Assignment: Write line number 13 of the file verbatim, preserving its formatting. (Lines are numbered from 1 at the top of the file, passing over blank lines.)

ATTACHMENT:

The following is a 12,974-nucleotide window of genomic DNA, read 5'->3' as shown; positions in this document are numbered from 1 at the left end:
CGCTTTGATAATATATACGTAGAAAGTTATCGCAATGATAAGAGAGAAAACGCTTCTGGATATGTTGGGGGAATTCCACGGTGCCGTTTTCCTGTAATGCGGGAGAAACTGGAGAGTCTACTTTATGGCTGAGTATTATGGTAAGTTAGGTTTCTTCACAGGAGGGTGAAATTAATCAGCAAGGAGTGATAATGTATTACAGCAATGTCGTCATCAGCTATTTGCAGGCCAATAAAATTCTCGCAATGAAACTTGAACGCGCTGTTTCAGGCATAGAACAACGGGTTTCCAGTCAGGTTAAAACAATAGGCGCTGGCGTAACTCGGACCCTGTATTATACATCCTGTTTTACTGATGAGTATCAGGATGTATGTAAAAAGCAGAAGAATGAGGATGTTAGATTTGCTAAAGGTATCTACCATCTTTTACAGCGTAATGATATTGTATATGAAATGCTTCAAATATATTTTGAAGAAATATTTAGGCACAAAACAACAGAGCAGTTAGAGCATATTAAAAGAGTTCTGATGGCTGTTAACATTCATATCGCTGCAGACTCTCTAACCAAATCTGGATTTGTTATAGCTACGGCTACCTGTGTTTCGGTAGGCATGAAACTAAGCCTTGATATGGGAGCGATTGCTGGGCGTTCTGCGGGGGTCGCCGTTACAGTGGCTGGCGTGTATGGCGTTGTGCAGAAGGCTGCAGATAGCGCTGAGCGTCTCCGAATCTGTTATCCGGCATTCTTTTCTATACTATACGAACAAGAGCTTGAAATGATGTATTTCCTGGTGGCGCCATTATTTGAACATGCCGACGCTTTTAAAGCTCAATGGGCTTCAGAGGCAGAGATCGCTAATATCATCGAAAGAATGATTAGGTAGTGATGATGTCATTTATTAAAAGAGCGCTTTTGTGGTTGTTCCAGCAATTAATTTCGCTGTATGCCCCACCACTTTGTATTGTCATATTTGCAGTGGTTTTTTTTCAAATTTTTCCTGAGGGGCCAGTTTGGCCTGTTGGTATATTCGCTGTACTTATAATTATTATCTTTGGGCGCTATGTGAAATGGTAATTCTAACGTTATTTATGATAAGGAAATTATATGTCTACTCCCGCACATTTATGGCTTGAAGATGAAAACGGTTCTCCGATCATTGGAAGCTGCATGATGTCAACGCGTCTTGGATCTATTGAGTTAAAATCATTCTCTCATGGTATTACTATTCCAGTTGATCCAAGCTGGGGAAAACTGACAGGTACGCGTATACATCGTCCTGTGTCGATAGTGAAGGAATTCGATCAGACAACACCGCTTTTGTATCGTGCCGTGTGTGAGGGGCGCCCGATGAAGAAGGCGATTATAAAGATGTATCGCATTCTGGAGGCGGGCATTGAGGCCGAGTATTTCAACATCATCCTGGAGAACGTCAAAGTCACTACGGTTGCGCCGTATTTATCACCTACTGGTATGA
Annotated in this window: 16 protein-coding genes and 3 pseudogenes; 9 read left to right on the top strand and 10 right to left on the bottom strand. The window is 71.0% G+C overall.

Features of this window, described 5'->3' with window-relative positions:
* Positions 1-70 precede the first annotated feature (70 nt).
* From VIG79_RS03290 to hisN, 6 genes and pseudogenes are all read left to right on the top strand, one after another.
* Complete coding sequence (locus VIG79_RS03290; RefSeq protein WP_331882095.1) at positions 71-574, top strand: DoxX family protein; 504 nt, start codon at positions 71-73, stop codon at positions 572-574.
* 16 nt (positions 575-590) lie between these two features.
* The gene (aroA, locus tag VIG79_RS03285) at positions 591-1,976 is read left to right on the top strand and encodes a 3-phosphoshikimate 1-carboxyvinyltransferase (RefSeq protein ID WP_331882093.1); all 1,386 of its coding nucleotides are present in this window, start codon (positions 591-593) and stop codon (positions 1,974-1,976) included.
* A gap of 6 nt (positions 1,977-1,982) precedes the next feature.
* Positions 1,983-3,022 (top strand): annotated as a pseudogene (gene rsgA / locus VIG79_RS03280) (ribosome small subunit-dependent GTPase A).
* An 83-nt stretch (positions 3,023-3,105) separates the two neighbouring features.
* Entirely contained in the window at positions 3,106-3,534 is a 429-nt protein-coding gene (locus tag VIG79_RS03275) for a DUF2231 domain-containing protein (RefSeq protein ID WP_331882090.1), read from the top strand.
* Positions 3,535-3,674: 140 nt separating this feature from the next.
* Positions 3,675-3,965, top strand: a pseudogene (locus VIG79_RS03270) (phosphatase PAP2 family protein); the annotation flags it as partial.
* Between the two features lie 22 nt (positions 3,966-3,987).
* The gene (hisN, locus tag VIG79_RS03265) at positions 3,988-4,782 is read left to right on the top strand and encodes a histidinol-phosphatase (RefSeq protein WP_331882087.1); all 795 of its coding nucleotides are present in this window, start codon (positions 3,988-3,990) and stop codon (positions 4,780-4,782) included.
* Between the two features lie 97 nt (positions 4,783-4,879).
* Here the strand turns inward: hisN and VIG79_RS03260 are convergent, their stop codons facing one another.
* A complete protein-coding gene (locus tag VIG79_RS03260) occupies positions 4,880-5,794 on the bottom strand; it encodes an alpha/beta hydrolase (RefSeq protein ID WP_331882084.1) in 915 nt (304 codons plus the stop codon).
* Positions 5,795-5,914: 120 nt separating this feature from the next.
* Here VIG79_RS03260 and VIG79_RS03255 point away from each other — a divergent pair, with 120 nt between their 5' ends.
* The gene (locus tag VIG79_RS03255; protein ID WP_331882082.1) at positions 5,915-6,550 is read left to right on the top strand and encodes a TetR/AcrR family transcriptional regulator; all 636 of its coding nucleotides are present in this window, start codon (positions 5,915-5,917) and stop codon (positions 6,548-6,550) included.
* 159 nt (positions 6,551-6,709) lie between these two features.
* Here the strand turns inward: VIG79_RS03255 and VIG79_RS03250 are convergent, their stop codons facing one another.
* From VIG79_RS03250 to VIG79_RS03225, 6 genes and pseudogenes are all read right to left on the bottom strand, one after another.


* Entirely contained in the window at positions 3,106-3,534 is a 429-nt protein-coding gene (locus tag VIG79_RS03275) for a DUF2231 domain-containing protein (RefSeq protein ID WP_331882090.1), read from the top strand.